Researchers have partnered with farmers to draw up practical new measures for improving the health and welfare of farmed poultry.
The two-and-a-half-year EU-funded Hennovation project, which ended this autumn, has been finding ways to introduce practice-led innovation in sustainable animal welfare through the development of innovation networks.
The core of the project was more than 15 so-called “innovation networks”, involving producers and laying-hen processors, established in 5 EU countries – the Czech Republic, Spain, Sweden, the UK and the Netherlands. They looked at a range of technical challenges including feather loss through injurious pecking, red mites and handling hens at end-of-lay.
The facilitators established a framework, identifying 6 key process steps for the networks. These covered problem identification; generation of ideas; action planning and resource mobilisation; practical trials and development, implementation and upscaling on-farm and wider dissemination of the innovation.
Project co-ordinator Professor David Main, of the University of Bristol Veterinary School, adds there was considerable diversity within as well as between countries on what motivated producers to participate.
“In some countries, for example, mentioning the upcoming EU ban on beak trimming in laying-hens was a motivational factor whilst in other countries it was too controversial to mention this.”
By focusing on collaborative approaches to innovation, the project contributed to the integration of science and practice leading to lasting changes in animal welfare practice.
Henry Buller, professor of human geography at the University of Exeter, adds that practice-led innovation offers the potential to create relevant change in the laying hen sector.
“This can improve productivity and hen welfare, increase the capacity of producers to resolve future problems, gain knowledge and expand their networks.”
Improving bird handling at end-of-lay
Carrying inverted hens by their legs – several at a time – for long distances from cages is both aversive to birds and arduous for the catching teams.
As a result, the UK network trialled new, more welfare-friendly handling methods at depopulation (see diagram). Following discussions with key people in the industry, the concept of improved methods of moving birds from furnished cages to lorries was agreed to be a key area for innovation and improvement.
The UK team, which included an egg producer, processor, poultry handling expert, an engineering firm, Adas poultry specialist Arnold Elson and Bristol University’s Claire Weeks, discussed whether trollies could be used and whether they would fit in UK houses.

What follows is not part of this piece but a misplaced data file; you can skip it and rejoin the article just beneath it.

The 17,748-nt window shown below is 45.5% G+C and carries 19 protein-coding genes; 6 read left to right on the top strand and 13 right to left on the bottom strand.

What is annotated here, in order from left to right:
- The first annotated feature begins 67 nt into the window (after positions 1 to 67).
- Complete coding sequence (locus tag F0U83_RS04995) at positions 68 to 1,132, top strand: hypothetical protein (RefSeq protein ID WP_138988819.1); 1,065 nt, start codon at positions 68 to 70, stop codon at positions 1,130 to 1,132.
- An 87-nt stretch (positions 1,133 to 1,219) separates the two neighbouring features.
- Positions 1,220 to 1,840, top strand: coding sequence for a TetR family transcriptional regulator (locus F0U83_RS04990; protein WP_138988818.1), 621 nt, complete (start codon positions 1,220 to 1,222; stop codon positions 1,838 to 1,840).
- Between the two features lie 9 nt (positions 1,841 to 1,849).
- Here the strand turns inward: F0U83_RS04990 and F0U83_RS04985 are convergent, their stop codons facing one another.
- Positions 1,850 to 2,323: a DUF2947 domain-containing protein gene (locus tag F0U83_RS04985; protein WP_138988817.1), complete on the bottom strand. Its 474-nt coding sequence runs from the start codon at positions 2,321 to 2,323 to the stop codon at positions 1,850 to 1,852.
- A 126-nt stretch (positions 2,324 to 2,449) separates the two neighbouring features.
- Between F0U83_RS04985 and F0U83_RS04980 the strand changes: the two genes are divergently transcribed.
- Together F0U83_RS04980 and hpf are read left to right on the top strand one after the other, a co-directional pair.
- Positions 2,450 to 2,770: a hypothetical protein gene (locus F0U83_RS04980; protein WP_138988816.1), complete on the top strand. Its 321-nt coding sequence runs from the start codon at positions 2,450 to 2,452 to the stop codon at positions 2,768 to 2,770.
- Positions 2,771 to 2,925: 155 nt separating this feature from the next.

Research found similar ideas in commercial use in Belgium and it was decided to press ahead with a UK pilot study, which identified the need for some refinements. Further discussions, more small pilots and a visit to the engineering company led the group to commit to sharing the financial costs of making 12 new trollies for a full-scale trial.
Dr Weeks said the idea was for birds to be loaded into their transport drawer inside the house right next to their furnished cages. The drawers were then transferred to the module outside using the trollies, which were fitted with 4 swivel wheels.
For the full-scale trial, 2 full lorry loads of birds were filled using trollies and compared with 3 loads caught conventionally – removing birds and carrying them inverted to the end of the house in bunches of 3 per hand.
Data gathered by scientists at the University of Bristol showed that injuries at the plant were slightly lower in the trial but there was insufficient data for full statistical analysis.
Interim stress hormone (cortiscosterone) results indicated similar levels for both methods of handling.
The catchers liked the new method and it seemed to reduce their workload while the time to load was similar, but should be quicker after refinements.
In terms of next steps and scaling-up the project, various refinements to equipment and practices will be trialled in larger and longer houses and ideas are to be shared with others.
In Sweden, the end-of-lay network worked on promoting the use of end-of-lay hen meat to increase its value and public demand. A set of recipes, including hen curry, were developed by a Swedish celebrity, which are available on a YouTube channel.